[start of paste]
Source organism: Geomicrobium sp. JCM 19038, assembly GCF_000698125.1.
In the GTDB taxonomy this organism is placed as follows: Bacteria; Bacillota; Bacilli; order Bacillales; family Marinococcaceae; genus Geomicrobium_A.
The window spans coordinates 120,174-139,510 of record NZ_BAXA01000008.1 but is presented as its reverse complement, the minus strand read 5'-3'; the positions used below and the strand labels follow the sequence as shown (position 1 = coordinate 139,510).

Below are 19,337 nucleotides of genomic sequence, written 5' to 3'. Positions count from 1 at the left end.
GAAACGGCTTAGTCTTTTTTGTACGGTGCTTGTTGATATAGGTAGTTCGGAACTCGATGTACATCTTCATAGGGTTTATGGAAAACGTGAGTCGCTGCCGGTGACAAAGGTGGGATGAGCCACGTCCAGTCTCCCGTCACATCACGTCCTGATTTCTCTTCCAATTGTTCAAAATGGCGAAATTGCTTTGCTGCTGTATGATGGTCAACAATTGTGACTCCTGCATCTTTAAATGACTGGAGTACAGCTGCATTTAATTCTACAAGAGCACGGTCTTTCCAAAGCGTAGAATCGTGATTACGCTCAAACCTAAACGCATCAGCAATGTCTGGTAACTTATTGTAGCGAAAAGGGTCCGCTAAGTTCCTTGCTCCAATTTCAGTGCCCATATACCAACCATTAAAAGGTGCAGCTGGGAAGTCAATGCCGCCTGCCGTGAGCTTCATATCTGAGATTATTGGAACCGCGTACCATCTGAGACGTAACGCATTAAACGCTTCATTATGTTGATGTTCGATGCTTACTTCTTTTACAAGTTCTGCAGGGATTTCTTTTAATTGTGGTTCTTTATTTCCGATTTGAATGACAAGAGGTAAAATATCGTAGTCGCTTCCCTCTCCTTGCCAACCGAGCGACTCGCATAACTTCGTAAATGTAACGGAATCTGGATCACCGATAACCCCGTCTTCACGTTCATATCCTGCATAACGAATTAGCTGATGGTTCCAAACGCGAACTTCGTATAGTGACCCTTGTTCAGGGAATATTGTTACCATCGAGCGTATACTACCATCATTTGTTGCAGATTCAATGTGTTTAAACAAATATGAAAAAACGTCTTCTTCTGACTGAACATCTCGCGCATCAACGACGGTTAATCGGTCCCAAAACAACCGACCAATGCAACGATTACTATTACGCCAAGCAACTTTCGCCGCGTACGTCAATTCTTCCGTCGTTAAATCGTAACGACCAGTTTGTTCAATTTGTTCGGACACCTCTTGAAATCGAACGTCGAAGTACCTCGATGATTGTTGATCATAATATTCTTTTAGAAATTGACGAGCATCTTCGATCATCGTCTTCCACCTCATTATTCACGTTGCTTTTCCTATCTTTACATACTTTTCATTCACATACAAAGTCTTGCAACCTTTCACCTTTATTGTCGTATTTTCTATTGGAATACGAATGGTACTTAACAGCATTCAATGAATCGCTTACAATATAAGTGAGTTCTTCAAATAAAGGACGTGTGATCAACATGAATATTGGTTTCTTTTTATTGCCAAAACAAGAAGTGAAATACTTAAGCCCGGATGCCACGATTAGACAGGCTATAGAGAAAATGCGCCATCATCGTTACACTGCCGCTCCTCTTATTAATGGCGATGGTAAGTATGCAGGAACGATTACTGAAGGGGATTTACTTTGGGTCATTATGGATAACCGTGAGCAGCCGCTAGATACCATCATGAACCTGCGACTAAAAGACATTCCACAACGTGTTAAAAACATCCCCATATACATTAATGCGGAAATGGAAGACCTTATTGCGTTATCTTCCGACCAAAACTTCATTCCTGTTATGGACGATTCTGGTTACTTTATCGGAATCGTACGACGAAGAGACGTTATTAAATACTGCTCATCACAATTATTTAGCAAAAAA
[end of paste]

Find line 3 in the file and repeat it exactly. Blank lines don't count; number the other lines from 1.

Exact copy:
The window spans coordinates 120,174-139,510 of record NZ_BAXA01000008.1 but is presented as its reverse complement, the minus strand read 5'-3'; the positions used below and the strand labels follow the sequence as shown (position 1 = coordinate 139,510).